Report: Thunder trading Jerami Grant to Nuggets for first-rounder

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Raise the alert level on the Thunder trading Russell Westbrook.

This doesn’t prove anything about Westbrook. It doesn’t match the significance of Oklahoma City shipping Paul George to the Clippers.

But the Thunder are moving ahead in a teardown by trading Jerami Grant to the Nuggets for a draft pick.

Adrian Wojnarowski of ESPN:

Grant (due $9,346,153 next season and holding a player option for the same salary the following year) was too expensive for Oklahoma City’s liking. It’s impossible to evaluate the trade fully without knowing the protections, but getting a first-rounder looks nice for the Thunder given where they are in team-building.

Considering Oklahoma City must replace Grant on the roster and projecting that to be with a minimum-salary free agent, this trade puts the Thunder in line to save $29,710,941 in salary and luxury tax next season. The tax isn’t assessed until the final day of the regular season, so there’s plenty of time for that number to change.

The Thunder are now just $3,695,790 into the tax (counting that minimum-salary free agent), and they face the repeater rate. I’d be shocked if they don’t avoid the tax entirely.

Oklahoma City’s spending limitations are Denver’s gains.

Grant can play all three frontcourt positions. He gives the Nuggets someone capable of defending bigger wings now and maybe replacing Paul Millsap as starting power forward down the road. Both are important as Denver looks to continue its ascension around Nikola Jokic, Jamal Murray and Gary Harris.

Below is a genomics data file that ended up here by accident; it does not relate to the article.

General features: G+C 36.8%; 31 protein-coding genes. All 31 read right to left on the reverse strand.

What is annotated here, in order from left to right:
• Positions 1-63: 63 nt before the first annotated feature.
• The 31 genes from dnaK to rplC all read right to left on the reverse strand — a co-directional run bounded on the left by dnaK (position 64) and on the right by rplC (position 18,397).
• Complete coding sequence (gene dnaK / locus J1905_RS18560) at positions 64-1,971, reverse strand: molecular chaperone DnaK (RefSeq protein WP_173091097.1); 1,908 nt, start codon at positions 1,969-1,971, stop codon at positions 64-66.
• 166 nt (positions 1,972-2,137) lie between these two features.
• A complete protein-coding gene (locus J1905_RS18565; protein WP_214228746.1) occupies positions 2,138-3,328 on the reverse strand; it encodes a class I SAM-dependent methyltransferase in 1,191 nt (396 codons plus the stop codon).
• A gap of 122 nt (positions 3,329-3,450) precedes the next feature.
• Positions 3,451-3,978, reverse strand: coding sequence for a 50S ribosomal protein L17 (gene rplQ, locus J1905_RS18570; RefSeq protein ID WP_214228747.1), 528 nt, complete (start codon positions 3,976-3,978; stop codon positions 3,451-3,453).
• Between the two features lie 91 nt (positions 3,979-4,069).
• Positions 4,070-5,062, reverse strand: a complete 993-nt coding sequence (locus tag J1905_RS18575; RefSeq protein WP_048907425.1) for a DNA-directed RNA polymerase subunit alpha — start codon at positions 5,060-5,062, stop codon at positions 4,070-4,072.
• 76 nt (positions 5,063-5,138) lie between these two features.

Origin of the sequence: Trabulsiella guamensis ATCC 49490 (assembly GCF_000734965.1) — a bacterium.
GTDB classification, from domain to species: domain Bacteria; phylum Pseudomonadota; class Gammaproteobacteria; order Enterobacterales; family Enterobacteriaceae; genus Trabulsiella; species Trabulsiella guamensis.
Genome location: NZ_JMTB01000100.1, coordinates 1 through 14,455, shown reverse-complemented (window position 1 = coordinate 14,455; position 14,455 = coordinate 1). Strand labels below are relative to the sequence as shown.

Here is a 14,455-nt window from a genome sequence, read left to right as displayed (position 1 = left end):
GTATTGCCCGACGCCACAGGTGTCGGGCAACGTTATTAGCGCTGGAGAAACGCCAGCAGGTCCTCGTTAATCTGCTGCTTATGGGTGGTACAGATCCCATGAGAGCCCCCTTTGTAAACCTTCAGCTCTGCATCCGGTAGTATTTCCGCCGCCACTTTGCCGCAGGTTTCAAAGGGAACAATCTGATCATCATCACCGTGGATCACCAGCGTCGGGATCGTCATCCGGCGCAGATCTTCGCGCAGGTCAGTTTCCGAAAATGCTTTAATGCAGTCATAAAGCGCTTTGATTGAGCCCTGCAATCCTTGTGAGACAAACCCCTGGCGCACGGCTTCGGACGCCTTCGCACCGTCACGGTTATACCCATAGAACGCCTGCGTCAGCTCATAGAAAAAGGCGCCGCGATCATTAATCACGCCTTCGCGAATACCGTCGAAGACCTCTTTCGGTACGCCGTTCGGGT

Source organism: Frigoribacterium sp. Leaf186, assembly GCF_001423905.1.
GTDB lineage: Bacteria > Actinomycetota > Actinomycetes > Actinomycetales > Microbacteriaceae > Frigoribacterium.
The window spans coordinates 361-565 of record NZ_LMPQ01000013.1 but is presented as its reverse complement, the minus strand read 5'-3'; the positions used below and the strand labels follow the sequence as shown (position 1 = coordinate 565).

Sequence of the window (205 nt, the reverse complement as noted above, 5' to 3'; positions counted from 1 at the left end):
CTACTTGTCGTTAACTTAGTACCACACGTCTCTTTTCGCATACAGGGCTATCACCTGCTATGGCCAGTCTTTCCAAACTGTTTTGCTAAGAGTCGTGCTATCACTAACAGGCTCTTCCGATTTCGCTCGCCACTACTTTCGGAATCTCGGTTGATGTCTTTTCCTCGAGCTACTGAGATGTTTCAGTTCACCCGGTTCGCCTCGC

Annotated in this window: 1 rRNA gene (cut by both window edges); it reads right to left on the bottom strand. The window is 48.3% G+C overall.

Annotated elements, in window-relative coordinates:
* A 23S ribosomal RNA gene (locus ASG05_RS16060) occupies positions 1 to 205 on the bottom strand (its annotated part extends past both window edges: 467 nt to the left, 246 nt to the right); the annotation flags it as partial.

The 25-year-old Grant has been up-and-down 3-point shooter in his career, but he has generally trended in the right direction. He made a career-high 39% of his 3s last season. If he maintains that, this will be an excellent addition. If not, the Nuggets will still welcome his defensive versatility and overall activity.

Denver has sat on the mid-level exception despite having the ability to use it in full and remain out of the tax. The Nuggets will use a trade exception to acquire Grant, leaving the mid-level exception available. But using it now would push Denver into the tax. Would ownership greenlight that?

The Nuggets are one of several teams that should believe they have a chance to win a title next season. Star talent is dispersed. This should be the time to spend, though the market for free agents worth the mid-level exception is shrinking fast.

One team no longer in the championship chase: Oklahoma City. The Thunder can can remain competitive with Westbrook, Danilo Gallinari (who’ll take Grant’s spot at starting power forward), Steven Adams, Shai Gilgeous-Alexander and Andre Roberson (if healthy). But if immediate competitiveness were the goal, the Thunder wouldn’t have traded Grant for a draft pick. They clearly have other aims.